3.9 day orbital modulation in the TeV γ-ray flux and spectrum from the X-ray binary LS 5039
Max-Planck-Institut für Kernphysik, PO Box 103980, 69029 Heidelberg, Germany
2 Yerevan Physics Institute, 2 Alikhanian Brothers St., 375036 Yerevan, Armenia
3 Centre d'Étude Spatiale des Rayonnements, CNRS/UPS, 9 Av. du Colonel Roche, BP 4346, 31029 Toulouse Cedex 4, France
4 Universität Hamburg, Institut für Experimentalphysik, Luruper Chaussee 149, 22761 Hamburg, Germany
5 Institut für Physik, Humboldt-Universität zu Berlin, Newtonstr. 15, 12489 Berlin, Germany
6 LUTH, UMR 8102 du CNRS, Observatoire de Paris, Section de Meudon, 92195 Meudon Cedex, France
7 University of Durham, Department of Physics, South Road, Durham DH1 3LE, UK
8 Unit for Space Physics, North-West University, Potchefstroom 2520, South Africa
9 Laboratoire Leprince-Ringuet, IN2P3/CNRS, École Polytechnique, 91128 Palaiseau, France
10 European Associated Laboratory for Gamma-Ray Astronomy, jointly supported by CNRS and MPG
11 APC, 11 place Marcelin Berthelot, 75231 Paris Cedex 05, France
12 Dublin Institute for Advanced Studies, 5 Merrion Square, Dublin 2, Ireland
13 Landessternwarte, Universität Heidelberg, Königstuhl, 69117 Heidelberg, Germany
14 Laboratoire de Physique Théorique et Astroparticules, IN2P3/CNRS, Université Montpellier II, CC 70, Place Eugène Bataillon, 34095 Montpellier Cedex 5, France
15 DAPNIA/DSM/CEA, CE Saclay, 91191 Gif-sur-Yvette Cedex, France
16 Laboratoire d'Astrophysique de Grenoble, INSU/CNRS, Université Joseph Fourier, BP 53, 38041 Grenoble Cedex 9, France
17 Institut für Astronomie und Astrophysik, Universität Tübingen, Sand 1, 72076 Tübingen, Germany
18 Laboratoire de Physique Nucléaire et de Hautes Énergies, IN2P3/CNRS, Universités Paris VI & VII, 4 place Jussieu, 75252 Paris Cedex 5, France
19 Institute of Particle and Nuclear Physics, Charles University, V Holesovickach 2, 180 00 Prague 8, Czech Republic
20 Institut für Theoretische Physik, Lehrstuhl IV: Weltraum und Astrophysik, Ruhr-Universität Bochum, 44780 Bochum, Germany
21 University of Namibia, Private Bag 13301, Windhoek, Namibia
22 Universität Erlangen-Nürnberg, Physikalisches Institut, Erwin-Rommel-Str. 1, 91058 Erlangen, Germany
Accepted: 15 September 2006
Aims. LS 5039 is a High Mass X-ray Binary (HMXRB) comprising a compact object in an eccentric 3.9 day orbit around a massive O6.5V star. Observations at energies above 0.1 TeV (1011 eV) by the High Energy Stereoscopic System (HESS) in 2004 revealed that LS 5039 is a source of Very High Energy (VHE) γ-rays and hence, is able to accelerate particles to multi-TeV energies. Deeper observations by HESS were carried out in 2005 in an effort to probe further the high energy astrophysics taking place. In particular, we have searched for orbital modulation of the VHE γ-ray flux, which if detected, would yield new information about the complex variation in γ-ray absorption and production within X-ray binary systems.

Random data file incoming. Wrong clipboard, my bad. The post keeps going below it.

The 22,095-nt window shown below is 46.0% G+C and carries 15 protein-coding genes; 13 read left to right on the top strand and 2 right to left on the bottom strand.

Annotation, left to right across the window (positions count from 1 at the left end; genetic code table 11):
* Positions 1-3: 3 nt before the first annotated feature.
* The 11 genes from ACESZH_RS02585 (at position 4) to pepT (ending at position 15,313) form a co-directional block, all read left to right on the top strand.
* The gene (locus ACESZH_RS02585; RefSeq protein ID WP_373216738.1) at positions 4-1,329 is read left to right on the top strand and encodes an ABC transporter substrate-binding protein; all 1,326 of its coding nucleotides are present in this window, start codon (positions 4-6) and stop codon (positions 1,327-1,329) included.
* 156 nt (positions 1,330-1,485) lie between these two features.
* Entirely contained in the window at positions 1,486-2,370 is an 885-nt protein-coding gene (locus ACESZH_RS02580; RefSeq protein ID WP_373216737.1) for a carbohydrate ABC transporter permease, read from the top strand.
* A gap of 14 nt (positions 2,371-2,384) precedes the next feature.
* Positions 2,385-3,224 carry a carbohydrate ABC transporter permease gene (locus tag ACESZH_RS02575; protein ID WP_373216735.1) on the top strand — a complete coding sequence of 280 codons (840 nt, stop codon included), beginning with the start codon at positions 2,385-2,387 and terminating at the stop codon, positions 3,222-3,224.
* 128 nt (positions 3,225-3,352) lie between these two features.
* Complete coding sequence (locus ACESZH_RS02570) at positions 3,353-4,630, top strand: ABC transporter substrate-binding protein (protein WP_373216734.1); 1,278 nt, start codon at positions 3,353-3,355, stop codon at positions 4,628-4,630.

Methods. Observations at energies above 0.1 TeV (1011 eV), were carried out with the High Energy Stereoscopic System (HESS) of Cherenkov Telescopes in 2005. A timing analysis was performed on the dataset employing the Lomb-Scargle and Normalised Rayleigh statistics, and orbital phase-resolved energy spectra were obtained.
Results. The timing analysis reveals a highly significant (post-trial chance probability <10-15) peak in the TeV emission periodogram at a frequency matching that of the 3.9 day orbital motion of the compact object around the massive stellar companion. This is the first time in γ-ray astronomy that orbital modulation has been observed, and periodicity clearly established using ground-based γ-ray detectors. The γ-ray emission is largely confined to half of the orbit, peaking around the inferior conjunction epoch of the compact object. Around this epoch, there is also a hardening of the energy spectrum in the energy range between 0.2 TeV and a few TeV.
Conclusions. The γ-ray flux vs. orbital phase profile suggests the presence of γ-ray absorption via pair production, which would imply that a large fraction of the γ-ray production region is situated within ~1 AU of the compact object. This source size constraint can be compared to the collimated outflows or jets observed in LS 5039 resolved down to scales of a few AU. The spectral hardening is however not explained exclusively by the absorption effect, indicating that other effects are present, perhaps related to the γ-ray production mechanism(s). If the γ-ray emission arises from accelerated electrons, the hardening may arise from variations with phase in the maximum electron energies, the dominant radiative mechanism, and/or the angular dependence in the inverse-Compton scattering cross-section. Overall, these results provide new insights into the competing γ-ray absorption and production processes in X-ray binaries.
Key words: gamma rays: observations / acceleration of particles / block hole physics / stars: binaries: close
© ESO, 2006